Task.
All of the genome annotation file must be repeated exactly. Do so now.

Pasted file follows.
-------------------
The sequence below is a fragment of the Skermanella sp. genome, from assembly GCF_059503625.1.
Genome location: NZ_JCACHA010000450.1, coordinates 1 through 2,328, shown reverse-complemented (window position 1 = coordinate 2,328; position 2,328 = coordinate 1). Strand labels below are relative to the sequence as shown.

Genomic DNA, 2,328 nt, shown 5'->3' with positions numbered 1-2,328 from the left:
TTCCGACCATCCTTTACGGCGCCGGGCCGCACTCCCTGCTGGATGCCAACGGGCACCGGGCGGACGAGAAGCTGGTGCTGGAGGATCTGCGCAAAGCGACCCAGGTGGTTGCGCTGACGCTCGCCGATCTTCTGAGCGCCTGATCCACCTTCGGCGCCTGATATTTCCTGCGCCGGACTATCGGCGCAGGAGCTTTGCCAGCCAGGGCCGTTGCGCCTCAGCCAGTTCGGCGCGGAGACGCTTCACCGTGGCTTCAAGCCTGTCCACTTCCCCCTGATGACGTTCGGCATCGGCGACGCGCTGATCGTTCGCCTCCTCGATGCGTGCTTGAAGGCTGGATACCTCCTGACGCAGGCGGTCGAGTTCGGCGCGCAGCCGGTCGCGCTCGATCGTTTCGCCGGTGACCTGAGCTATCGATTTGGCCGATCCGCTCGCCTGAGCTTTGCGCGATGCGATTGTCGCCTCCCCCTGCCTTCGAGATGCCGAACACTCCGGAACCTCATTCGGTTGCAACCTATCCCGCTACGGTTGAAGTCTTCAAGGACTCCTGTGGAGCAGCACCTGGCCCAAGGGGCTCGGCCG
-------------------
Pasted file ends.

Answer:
The sequence below is a fragment of the Skermanella sp. genome, from assembly GCF_059503625.1.
Genome location: NZ_JCACHA010000450.1, coordinates 1 through 2,328, shown reverse-complemented (window position 1 = coordinate 2,328; position 2,328 = coordinate 1). Strand labels below are relative to the sequence as shown.

Genomic DNA, 2,328 nt, shown 5'->3' with positions numbered 1-2,328 from the left:
TTCCGACCATCCTTTACGGCGCCGGGCCGCACTCCCTGCTGGATGCCAACGGGCACCGGGCGGACGAGAAGCTGGTGCTGGAGGATCTGCGCAAAGCGACCCAGGTGGTTGCGCTGACGCTCGCCGATCTTCTGAGCGCCTGATCCACCTTCGGCGCCTGATATTTCCTGCGCCGGACTATCGGCGCAGGAGCTTTGCCAGCCAGGGCCGTTGCGCCTCAGCCAGTTCGGCGCGGAGACGCTTCACCGTGGCTTCAAGCCTGTCCACTTCCCCCTGATGACGTTCGGCATCGGCGACGCGCTGATCGTTCGCCTCCTCGATGCGTGCTTGAAGGCTGGATACCTCCTGACGCAGGCGGTCGAGTTCGGCGCGCAGCCGGTCGCGCTCGATCGTTTCGCCGGTGACCTGAGCTATCGATTTGGCCGATCCGCTCGCCTGAGCTTTGCGCGATGCGATTGTCGCCTCCCCCTGCCTTCGAGATGCCGAACACTCCGGAACCTCATTCGGTTGCAACCTATCCCGCTACGGTTGAAGTCTTCAAGGACTCCTGTGGAGCAGCACCTGGCCCAAGGGGCTCGGCCG